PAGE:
Rising fruit prices in Egypt spur boycotts

Calls to boycott Egyptian fruit have spread through social media on Saturday, in an attempt to lower prices after dealers increased them in August.

One user posted, “Let the fruits rot [at the dealers’ shops]”, taunted dealers to “eat or throw them in the garbage”, and asked them to heed the calls nationwide until costs returned to normal.


Soad, a man of 40, walked by a fruit stall in Hemphers Street of Bulaq Dakror, Giza.

Upon seeing the prices, Soad whispered to one of the dealers, Abdel Atty, “do you have any grapes cheaper than what you’re offering?”

“No,” the dealer replied, insisting that at LE7 per kilo, the unclustered grapes were cheap enough that buyers were already competing over them.

Another fruit dealer, Ahmed Abdel Dayem, firmly disagreed, believing that fruit prices had indeed risen to risky levels.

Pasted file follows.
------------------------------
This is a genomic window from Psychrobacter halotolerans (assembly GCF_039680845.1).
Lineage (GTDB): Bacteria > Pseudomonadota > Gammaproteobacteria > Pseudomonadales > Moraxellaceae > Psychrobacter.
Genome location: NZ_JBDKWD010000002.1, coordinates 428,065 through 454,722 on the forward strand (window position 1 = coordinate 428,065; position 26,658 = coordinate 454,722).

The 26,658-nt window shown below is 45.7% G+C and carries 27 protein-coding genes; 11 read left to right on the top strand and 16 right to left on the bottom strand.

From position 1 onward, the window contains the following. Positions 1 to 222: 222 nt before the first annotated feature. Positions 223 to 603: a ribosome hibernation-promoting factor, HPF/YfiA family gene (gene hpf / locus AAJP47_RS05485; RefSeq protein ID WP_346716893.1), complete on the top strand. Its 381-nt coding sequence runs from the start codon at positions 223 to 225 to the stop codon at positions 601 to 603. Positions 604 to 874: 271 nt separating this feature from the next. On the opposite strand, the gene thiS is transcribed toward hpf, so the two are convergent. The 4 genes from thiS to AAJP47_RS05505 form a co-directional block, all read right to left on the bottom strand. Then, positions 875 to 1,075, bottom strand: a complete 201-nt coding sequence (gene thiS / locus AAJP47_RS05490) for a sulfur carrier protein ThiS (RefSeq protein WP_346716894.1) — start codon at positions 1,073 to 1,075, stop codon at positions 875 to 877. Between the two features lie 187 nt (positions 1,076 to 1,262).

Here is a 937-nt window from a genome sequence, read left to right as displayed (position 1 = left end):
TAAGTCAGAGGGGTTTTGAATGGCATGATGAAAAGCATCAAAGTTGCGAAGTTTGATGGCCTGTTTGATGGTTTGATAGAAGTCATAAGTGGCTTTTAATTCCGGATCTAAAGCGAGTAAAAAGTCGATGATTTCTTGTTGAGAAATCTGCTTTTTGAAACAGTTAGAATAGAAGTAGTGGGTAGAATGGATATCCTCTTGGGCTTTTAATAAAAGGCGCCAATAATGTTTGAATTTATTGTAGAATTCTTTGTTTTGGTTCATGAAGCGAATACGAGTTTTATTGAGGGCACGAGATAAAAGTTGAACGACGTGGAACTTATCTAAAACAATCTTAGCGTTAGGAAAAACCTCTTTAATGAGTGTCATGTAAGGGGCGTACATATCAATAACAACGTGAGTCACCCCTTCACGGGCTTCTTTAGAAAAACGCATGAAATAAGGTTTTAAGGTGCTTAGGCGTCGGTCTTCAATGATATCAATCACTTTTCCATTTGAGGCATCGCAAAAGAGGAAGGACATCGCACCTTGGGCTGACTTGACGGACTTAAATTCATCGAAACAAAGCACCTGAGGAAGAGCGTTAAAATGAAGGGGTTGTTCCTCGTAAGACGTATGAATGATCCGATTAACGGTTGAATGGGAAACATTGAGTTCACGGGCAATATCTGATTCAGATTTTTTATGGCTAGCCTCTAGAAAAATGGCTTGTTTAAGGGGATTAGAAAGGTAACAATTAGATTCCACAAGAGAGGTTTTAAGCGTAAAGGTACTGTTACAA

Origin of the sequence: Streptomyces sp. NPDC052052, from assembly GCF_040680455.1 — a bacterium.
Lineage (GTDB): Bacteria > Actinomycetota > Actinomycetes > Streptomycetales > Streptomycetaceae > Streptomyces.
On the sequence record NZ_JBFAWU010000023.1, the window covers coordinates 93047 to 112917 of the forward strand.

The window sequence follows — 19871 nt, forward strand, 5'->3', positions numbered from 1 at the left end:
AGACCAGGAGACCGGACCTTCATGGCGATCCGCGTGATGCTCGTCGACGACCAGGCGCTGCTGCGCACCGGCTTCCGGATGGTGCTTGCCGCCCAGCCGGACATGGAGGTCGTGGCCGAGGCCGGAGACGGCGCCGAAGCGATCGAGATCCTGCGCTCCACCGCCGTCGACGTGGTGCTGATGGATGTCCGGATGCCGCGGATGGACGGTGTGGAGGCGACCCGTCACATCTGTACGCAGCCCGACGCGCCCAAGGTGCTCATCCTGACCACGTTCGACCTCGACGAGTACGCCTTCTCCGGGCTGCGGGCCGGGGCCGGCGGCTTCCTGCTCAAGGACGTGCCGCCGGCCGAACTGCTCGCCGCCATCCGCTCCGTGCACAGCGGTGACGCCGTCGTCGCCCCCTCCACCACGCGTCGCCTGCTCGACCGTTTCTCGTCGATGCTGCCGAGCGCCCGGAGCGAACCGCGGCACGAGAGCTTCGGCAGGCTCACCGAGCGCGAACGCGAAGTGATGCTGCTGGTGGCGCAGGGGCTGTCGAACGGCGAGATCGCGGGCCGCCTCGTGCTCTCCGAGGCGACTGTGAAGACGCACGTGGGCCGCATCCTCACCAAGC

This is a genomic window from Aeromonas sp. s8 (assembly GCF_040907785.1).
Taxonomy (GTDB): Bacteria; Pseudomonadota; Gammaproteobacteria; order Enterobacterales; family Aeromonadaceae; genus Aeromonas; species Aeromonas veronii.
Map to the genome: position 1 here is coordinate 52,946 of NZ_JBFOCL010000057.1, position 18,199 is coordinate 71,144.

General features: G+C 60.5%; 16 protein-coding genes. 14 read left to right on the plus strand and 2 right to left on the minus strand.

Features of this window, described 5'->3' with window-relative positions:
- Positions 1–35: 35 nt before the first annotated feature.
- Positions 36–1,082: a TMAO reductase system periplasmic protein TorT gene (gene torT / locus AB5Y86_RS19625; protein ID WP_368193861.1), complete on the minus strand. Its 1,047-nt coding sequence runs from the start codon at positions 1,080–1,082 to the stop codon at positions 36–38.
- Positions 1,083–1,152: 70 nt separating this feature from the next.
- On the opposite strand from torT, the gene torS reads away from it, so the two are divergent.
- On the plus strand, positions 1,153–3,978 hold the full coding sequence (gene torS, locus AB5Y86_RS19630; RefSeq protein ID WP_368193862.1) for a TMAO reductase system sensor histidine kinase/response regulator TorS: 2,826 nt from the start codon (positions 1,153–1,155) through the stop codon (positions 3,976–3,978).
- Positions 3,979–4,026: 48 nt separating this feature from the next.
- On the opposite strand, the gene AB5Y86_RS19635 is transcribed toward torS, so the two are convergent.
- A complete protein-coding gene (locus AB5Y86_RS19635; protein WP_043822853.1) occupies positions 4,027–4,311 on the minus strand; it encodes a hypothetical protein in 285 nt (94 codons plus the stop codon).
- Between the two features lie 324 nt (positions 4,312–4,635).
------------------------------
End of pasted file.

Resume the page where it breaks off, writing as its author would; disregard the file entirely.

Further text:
“We are suffering a recession after Eid al-Adha,” Ahmed claimed, and added that the coming days would be difficult on consumers and dealers alike.

“The consumer accuses us of raising fruit prices, although we are just one ring [of sale] among others. There is the farmer who plants the vegetables, the wholesaler who controls market prices, and the lorry driver who transports them to us.”

Meanwhile, Ahraf Yassen, a third dealer, did not expect the boycott campaign to succeed, as nobody could dispense fruits.

The boycott was launched by citizens of South Sinai Governorate, after one kilo of clustered grapes, mango, Apple and guava rose to the prices of LE25, LE50, LE35 and LE20, respectively.


Edited translation from Al-Masry Al-Youm.

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